Movie Review: “The Conspirator”

A battle-scarred lawyer starts to wonder what he was fighting for when he faces a military court bent on revenge and a nation willing to forget the Constitution to have that revenge in “The Conspirator,” Robert Redford’s courtroom drama about the Lincoln Assassination.

Wonderfully cast and carefully shot, there’s barely a hint of a great filmmaker working with a fraction of his normal budget in this period piece, which focuses on Mary Surratt, one of the people accused of conspiring to murder President Lincoln.

James McAvoy plays Frederick Aiken, an officer just recovered from combat as the war is in its last days, a man whose chief hope is to re-start his life and marry the girl (Alexis Bledel) who waited for him while he fought for the union.

But one night of terror — the murder of the president, an attempted murder of the secretary of state — interrupts that. The movie vividly recreates those attacks and the attempted escape ad capture of the assassins.

As the capital quakes with shock, the roundup of those who could be found connected in any way to the plot began. The Secretary of War, Edward Stanton (Kevin Kline, in a fine fury) fumes “Damn the rebels, damn them all to hell,” and sets up a military court to try those accused, among them, Mary Surratt, the woman who ran a boarding house where John Wilkes Booth and others met.

“A military trial of civilians is an atrocity,” Senator Reverdy Johnson (Tom Wilkinson, perfect) declares. It’s a regular Inquisition. He shames Aiken into joining the cause.

Aiken is a reluctant defense attorney, inexperienced in such trials. And few lawyers of the day would have been prepared to face a kangaroo court of the sort Stanton assembled to railroad the accused to the gallows. They’re all Union Army officers (Colm Meaney is the meany in charge).  They seem hell-bent on dispensing with considering evidence. Her son was involved and has fled the country. Her house is where the conspirators met. And she’s a Southerner. Guilty!

Wright plays Surratt as a defiant but resigned Catholic woman who won’t give away her son’s whereabouts no matter what conditions she is imprisoned under and no matter what fate awaits her. Even her daughter (Evan Rachel Wood), not in prison and forced to bear brunt of the city’s fury at her family, can’t dissuade her.

The trial itself is both a comedy of injustice and a parade of great character actors — Stephen Root is a shifty member of the Surrat circle, Shea Whigham is a soldier who puts loyalty ahead of the truth. McAvoy does well at suggesting a lawyer forced to re-learn his old career on the fly, challenging evidence to no avail, tripping up dishonest witnesses. And the screenplay shows us the price Aiken himself started to pay, the social cost in taking an unpopular case.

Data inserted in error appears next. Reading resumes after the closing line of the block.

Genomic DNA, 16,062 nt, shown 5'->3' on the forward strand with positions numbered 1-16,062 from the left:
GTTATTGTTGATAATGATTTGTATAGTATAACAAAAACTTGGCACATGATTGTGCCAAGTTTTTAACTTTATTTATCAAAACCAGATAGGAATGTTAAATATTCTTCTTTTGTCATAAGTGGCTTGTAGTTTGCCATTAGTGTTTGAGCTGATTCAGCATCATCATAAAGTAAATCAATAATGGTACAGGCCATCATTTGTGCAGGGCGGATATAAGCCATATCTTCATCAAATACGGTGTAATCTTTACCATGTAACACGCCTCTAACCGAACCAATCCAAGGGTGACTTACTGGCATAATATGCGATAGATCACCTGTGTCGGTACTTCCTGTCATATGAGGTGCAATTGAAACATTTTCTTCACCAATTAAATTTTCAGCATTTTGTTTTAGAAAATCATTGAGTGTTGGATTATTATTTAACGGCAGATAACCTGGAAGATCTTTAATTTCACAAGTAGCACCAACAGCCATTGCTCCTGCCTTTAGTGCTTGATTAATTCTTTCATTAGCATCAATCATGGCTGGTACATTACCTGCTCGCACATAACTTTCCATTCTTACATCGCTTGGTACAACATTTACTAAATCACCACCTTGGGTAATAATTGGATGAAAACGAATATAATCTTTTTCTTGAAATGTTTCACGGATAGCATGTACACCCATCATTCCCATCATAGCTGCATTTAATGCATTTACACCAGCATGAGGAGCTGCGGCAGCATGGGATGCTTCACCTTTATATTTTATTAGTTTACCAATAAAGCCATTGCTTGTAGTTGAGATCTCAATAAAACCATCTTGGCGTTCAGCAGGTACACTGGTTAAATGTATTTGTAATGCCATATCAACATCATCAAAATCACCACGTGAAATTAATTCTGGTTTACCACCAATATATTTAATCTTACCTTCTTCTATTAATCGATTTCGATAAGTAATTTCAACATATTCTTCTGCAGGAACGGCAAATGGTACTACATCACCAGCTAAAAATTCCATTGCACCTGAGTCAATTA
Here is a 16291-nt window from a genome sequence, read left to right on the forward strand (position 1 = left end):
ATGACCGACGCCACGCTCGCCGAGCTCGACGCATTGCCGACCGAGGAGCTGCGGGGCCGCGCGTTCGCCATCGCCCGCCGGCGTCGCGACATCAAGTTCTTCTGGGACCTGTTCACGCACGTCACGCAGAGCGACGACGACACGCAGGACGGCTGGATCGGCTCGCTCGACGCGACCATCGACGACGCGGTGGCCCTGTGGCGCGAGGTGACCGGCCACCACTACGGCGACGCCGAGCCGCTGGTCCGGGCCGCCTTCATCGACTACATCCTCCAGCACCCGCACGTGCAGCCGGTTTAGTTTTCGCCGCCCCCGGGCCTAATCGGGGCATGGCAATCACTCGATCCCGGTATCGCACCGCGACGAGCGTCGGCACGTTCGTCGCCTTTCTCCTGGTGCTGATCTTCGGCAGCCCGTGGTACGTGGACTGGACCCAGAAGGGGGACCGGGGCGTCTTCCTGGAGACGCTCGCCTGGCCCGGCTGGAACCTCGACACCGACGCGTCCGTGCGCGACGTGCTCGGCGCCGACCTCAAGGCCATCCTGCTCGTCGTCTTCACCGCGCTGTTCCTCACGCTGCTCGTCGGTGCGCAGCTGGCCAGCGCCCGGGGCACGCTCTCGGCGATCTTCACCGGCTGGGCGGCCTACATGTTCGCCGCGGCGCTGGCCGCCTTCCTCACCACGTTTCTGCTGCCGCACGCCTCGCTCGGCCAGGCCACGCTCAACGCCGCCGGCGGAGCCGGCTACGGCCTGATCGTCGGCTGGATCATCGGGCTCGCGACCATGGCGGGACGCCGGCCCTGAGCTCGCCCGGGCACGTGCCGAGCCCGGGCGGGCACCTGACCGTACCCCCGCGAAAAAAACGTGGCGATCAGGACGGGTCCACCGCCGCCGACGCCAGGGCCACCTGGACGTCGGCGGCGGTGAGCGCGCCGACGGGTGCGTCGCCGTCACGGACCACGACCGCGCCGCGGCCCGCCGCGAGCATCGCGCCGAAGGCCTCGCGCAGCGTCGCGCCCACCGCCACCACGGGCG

Redford and cinematographer Newton Thomas Sigel, who shot “Leap Year” in a lovely, soggy Irish green, give the film sepia-accented scenes in the court, hazy natural light putting witnesses, judges and the gallery in alternating bright light or dusty shadow.

It doesn’t quite come off as the allegory for our times Redford intended (He’s grown pretty preachy in his later years). But “The Conspirator” makes a fine addition to his resume. It can’t have escaped him that the great John Ford also tackled this subject with his movie about the doctor who unknowingly set the assassin Booth’s broken leg — “The Prisoner of Shark Island.” “The Conspirator” may not be as emotionally compelling as Ford’s work, but it’s every bit as meticulously crafted.

MPAA rating: PG-13 for some violent content.

Cast: James McAvoy, Robin Wright, Tom Wilkinson, Kevin Kline, Colm Meaney, Alexis Bledel, Evan Rachel Wood

Credits: Directed by Robert Redford, scripted by James D. Solomon, produced by Redford, Bill Holderman, Greg Shapiro, Robert Stone and Webster Stone. A Roadside Attractions release. Running time: 2:03


About Roger Moore

Movie Critic, formerly with McClatchy-Tribune News Service, Orlando Sentinel, published in Spin Magazine, The World and now published here, Orlando Magazine, Autoweek Magazine
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